Every Second Counts: Gordon Center Active Shooter Training

Article Summary
  • The Gordon Center for Simulation and Innovation in Medical Education opened Florida’s first regional training hub in Tallahassee to provide its innovative, collaborative active shooter response training to law enforcement.
  • The Gordon Center curriculum enhances traditional active shooting response to include basic medical training for the law enforcement officers.
  • The trainings include curriculum input from the U.S. Army Trauma Training Detachment, which conducts its pre-deployment Army Forward Surgical Teams training at the Gordon Center.

There were 656 mass shootings in the United States last year, per Gun Violence Archive’s definition of an incident during which four or more people, excluding the shooter, are shot or killed with a firearm.

That alarming number leads to a question about a number that cannot be known. How many of the thousands of people who have died in mass shootings would be alive if they received medical attention sooner?

That question informs the work of Al Brotons, director of training operations at the University of Miami Miller School of Medicine’s Gordon Center for Simulation and Innovation in Medical Education. Brotons and Vincent Torres, UHealth—University of Miami Health System and Miller School emergency management director, who’s also as a law enforcement officer, don’t know the precise number. But they do know it can and should be smaller.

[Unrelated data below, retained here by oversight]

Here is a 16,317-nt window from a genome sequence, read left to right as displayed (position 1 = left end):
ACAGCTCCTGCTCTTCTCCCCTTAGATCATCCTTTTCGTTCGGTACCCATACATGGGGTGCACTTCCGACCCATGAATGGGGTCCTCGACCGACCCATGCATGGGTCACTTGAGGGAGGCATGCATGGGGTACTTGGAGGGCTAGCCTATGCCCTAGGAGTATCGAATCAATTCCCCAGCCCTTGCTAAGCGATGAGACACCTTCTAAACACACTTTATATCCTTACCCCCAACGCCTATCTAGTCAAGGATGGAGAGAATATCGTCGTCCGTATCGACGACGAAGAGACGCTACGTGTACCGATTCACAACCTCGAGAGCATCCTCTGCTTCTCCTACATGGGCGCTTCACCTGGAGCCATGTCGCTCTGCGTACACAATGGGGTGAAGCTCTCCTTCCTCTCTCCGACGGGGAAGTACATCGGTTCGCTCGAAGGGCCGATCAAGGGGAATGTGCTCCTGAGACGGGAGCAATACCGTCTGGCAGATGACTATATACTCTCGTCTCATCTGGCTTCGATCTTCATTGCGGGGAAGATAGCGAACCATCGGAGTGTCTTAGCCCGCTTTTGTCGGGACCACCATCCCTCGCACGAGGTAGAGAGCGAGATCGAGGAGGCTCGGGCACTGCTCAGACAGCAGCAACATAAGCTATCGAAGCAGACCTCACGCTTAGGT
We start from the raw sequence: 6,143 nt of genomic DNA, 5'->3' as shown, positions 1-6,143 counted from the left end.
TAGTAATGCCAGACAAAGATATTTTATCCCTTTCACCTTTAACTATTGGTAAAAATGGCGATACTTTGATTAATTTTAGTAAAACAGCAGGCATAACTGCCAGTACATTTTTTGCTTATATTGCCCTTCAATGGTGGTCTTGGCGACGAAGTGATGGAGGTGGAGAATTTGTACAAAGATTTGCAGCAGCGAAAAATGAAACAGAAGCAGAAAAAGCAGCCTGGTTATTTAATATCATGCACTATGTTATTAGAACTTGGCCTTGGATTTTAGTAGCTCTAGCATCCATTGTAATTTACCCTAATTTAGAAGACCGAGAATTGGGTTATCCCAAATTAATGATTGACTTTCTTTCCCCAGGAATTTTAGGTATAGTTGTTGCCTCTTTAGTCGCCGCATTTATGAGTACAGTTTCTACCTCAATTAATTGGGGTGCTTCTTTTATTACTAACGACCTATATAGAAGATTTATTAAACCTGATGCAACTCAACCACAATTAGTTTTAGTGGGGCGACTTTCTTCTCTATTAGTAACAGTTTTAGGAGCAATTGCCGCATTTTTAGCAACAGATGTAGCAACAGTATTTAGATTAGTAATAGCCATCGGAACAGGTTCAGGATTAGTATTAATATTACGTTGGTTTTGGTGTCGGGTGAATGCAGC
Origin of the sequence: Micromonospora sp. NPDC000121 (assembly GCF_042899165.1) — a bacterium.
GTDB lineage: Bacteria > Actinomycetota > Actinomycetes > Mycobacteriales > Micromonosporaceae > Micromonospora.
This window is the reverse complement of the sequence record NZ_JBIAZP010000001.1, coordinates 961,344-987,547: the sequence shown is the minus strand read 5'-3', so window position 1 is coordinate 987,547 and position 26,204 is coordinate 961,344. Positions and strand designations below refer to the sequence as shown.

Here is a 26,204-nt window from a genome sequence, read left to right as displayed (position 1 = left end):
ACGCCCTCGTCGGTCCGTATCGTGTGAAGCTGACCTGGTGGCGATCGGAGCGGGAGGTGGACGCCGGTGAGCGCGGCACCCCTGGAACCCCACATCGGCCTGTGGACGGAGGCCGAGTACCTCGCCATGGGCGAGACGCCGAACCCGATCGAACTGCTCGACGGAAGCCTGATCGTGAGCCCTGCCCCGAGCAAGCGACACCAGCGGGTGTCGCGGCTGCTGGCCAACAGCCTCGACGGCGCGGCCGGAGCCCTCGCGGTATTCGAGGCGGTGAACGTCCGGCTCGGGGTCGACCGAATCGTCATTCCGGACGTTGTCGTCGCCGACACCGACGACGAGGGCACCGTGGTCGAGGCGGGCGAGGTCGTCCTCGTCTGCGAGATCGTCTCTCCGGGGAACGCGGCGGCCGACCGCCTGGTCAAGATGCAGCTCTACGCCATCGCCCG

“Every second counts,” Torres said. “Every single second counts.”

Focus on Medical Attention for Victims

The Gordon Center recently opened Florida’s first regional training hub in Tallahassee to provide its innovative, collaborative active shooter response training to law enforcement. Supported by funding from the Florida Department of Education, the curriculum enhances traditional active shooting response to include basic medical training for the law enforcement officers who try to subdue to shooter.

A firefighter walking past an ambulance, with paramedics attending to an injured person
The Gordon Center’s innovative approach to active shooter training prepares law enforcement officers to provide initial medical care to victims.

“It’s not just the paramedics doing medicine,” said Torres. “It’s also the cops doing medicine, too. Cops putting on tourniquets. Cops putting on chest seals.”